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Art of glass 

If you walk through the high brick archway that serves as the entrance to the crafts area at Dearborn’s Greenfield Village, the long red-brick building in the distance looks as it has since it was built in 1930 — a working glass plant with five or six glassblowers creating early American-style glassware. But when the crafts area closed for the winter in January, a massive project began on the building’s interior. Three million dollars went into expanding the space, doubling the furnaces, adding new equipment and laying out a parquet mesquite floor, making it just about the most breathtaking glass shop in the country.

It is a little too easy to be amazed at what money can do. If bigger is better, the old Cape Cod-looking glass plant was the worst, although it had an atmosphere that this new space can’t quite capture. But on a recent Sunday, Venetian glass master Elio Quarisa spent the day making exquisite art. And when a maestro sits at the gaffer’s bench, working molten glass into a goblet, its lacey stem wound with a snarling dragon, the building begins to make sense. This is where an art form can be saved and an ancient practice can continue, which is worth some money. It might seem odd to have an authentic Italian glass maestro at Greenfield Village — Henry Ford’s Disneyesque version of American ingenuity. But this museum has recognized the popularity of the glass shop and has poured money into its future. Students who came to watch Quarisa crowded around him coiled like a spring, eager to leap into action if he needed help.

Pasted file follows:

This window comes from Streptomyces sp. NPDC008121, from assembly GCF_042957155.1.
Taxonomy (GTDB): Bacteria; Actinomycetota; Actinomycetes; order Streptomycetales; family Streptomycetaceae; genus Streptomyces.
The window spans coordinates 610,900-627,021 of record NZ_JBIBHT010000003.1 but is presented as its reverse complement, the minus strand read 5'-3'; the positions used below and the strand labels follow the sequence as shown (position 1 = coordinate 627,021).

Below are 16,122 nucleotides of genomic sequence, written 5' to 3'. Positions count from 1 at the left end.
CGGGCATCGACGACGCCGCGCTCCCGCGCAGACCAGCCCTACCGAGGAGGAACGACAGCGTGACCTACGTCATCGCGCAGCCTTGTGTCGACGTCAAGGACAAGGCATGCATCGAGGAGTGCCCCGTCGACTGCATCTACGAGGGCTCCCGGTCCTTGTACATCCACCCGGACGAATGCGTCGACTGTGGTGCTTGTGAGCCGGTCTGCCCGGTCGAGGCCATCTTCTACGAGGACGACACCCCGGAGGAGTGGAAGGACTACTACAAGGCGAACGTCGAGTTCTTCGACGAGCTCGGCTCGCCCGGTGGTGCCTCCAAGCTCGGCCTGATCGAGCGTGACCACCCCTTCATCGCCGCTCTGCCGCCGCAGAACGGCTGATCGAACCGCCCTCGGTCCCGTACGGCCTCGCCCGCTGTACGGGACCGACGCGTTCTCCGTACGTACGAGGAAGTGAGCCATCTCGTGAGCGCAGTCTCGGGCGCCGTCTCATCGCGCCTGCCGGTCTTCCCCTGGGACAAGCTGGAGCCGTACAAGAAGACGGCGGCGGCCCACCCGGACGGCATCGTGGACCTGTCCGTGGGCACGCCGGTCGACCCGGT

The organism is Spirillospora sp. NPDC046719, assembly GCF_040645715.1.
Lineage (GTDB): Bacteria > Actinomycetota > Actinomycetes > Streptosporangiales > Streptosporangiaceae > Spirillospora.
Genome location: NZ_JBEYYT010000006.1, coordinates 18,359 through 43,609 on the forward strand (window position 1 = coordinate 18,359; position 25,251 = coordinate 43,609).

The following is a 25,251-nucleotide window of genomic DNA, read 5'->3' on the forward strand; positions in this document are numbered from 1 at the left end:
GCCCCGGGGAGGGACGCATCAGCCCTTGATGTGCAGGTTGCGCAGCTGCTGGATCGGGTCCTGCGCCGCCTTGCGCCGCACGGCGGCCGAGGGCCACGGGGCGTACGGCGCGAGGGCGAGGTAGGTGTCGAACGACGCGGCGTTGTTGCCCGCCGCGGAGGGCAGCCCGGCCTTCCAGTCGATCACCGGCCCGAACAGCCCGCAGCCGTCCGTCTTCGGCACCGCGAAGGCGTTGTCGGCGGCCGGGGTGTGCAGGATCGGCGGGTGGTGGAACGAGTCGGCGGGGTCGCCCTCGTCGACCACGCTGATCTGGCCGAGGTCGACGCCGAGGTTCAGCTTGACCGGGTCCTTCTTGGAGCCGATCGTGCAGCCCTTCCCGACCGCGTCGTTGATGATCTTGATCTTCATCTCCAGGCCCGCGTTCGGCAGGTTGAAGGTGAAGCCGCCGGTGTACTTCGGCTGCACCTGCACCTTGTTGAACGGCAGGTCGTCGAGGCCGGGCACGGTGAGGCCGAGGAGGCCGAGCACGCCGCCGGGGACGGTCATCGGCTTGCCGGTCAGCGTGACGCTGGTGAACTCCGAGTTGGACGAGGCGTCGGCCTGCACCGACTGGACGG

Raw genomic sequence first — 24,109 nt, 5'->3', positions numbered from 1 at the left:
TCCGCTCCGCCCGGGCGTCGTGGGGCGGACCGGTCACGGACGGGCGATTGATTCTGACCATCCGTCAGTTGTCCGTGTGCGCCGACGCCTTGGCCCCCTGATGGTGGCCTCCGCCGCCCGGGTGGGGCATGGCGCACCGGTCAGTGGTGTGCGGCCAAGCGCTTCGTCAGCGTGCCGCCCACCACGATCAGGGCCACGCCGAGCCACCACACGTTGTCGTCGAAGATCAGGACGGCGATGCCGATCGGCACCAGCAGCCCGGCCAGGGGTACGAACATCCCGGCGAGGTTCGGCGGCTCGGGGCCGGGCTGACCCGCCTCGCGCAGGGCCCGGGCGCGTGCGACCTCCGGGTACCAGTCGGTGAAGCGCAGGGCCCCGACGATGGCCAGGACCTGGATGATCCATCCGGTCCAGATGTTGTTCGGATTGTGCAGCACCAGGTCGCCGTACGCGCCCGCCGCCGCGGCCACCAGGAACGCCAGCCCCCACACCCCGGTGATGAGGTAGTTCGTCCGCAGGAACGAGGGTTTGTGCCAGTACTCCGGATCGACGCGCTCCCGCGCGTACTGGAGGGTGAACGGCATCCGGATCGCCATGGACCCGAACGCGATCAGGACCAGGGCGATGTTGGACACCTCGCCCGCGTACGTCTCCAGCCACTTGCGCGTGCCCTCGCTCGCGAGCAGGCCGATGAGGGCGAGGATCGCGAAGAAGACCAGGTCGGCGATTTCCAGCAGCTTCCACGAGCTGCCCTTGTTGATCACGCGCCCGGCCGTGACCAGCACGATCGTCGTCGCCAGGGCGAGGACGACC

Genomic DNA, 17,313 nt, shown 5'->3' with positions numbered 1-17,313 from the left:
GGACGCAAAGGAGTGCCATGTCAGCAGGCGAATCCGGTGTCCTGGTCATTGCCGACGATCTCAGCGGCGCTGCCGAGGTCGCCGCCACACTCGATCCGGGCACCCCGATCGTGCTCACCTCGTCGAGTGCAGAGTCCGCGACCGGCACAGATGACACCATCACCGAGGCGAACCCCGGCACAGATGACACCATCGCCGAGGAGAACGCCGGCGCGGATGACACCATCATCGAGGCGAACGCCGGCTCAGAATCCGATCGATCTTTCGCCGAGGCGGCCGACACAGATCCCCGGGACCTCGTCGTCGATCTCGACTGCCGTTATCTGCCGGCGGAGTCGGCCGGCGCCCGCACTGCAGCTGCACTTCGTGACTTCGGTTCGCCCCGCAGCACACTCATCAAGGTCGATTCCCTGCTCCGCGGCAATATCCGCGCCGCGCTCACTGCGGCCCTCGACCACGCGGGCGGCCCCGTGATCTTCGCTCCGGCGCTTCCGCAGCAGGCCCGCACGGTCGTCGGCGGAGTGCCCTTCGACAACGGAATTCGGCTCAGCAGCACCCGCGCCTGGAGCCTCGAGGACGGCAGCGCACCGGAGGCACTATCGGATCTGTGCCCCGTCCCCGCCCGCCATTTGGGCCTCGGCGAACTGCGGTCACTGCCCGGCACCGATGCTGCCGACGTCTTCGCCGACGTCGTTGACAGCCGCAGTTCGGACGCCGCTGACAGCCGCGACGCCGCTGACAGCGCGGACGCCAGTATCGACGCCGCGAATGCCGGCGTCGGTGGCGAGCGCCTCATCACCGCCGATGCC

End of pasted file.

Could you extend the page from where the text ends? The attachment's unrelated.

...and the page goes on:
Maybe the Henry Ford does not even know what it has done in expanding the glass shop, encouraging tourists and increasing production and sales of glass. Greenfield Village deems itself “America’s Greatest History Attraction.” But history isn’t over and done — it’s ongoing, with Saturday evening visits from local glass artists this summer.

Mary Eldridge is a freelance writer. Send comments to

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